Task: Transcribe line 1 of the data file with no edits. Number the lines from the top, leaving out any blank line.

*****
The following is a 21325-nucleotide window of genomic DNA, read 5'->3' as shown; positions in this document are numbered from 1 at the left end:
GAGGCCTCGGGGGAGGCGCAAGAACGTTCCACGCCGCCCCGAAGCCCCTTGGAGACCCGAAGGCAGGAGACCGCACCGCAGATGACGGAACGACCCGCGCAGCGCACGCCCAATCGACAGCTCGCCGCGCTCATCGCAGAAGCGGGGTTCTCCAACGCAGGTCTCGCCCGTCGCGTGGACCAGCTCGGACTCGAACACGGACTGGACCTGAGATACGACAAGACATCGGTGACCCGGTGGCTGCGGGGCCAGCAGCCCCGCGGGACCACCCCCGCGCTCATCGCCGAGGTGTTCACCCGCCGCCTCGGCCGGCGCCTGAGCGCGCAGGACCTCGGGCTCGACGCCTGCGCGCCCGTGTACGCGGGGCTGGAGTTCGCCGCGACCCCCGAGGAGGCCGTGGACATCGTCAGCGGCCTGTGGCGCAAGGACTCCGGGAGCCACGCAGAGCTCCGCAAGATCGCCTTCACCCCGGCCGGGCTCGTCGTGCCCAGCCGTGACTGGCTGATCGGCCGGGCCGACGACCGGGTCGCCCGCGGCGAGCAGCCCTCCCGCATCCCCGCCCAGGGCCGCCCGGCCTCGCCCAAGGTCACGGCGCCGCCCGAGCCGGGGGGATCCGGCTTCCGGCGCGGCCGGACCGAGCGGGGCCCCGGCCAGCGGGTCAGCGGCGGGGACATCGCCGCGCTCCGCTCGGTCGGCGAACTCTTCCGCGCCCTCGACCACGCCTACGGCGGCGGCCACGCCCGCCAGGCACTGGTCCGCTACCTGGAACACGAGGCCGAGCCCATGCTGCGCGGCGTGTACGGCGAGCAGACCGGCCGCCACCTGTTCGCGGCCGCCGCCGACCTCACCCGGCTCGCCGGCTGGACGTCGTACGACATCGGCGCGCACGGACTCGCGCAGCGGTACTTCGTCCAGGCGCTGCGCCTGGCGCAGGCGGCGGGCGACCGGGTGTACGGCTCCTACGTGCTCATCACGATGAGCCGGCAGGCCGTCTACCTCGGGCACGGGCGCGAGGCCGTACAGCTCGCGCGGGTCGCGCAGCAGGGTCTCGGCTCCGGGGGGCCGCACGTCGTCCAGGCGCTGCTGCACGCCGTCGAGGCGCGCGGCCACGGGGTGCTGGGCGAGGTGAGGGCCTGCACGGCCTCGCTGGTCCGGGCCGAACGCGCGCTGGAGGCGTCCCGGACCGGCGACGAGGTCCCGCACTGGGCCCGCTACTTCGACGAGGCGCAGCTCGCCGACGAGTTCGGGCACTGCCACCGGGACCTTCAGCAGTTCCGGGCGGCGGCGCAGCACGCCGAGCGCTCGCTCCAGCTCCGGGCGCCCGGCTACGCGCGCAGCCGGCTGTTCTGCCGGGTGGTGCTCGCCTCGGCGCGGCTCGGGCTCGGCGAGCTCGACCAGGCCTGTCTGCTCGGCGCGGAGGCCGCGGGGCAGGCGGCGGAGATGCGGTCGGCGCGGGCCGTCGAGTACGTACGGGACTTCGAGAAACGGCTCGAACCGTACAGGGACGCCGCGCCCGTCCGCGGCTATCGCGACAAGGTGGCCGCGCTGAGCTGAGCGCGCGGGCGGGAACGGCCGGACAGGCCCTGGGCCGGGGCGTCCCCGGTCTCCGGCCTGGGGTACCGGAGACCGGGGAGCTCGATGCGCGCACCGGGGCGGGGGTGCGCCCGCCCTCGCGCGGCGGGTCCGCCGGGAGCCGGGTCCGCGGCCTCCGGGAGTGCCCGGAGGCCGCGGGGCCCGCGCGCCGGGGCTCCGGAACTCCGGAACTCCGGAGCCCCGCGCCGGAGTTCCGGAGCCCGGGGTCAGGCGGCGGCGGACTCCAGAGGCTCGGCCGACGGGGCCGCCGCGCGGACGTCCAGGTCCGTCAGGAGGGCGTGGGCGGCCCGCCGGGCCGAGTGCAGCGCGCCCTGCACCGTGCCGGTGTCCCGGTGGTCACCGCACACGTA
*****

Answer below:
The following is a 21325-nucleotide window of genomic DNA, read 5'->3' as shown; positions in this document are numbered from 1 at the left end: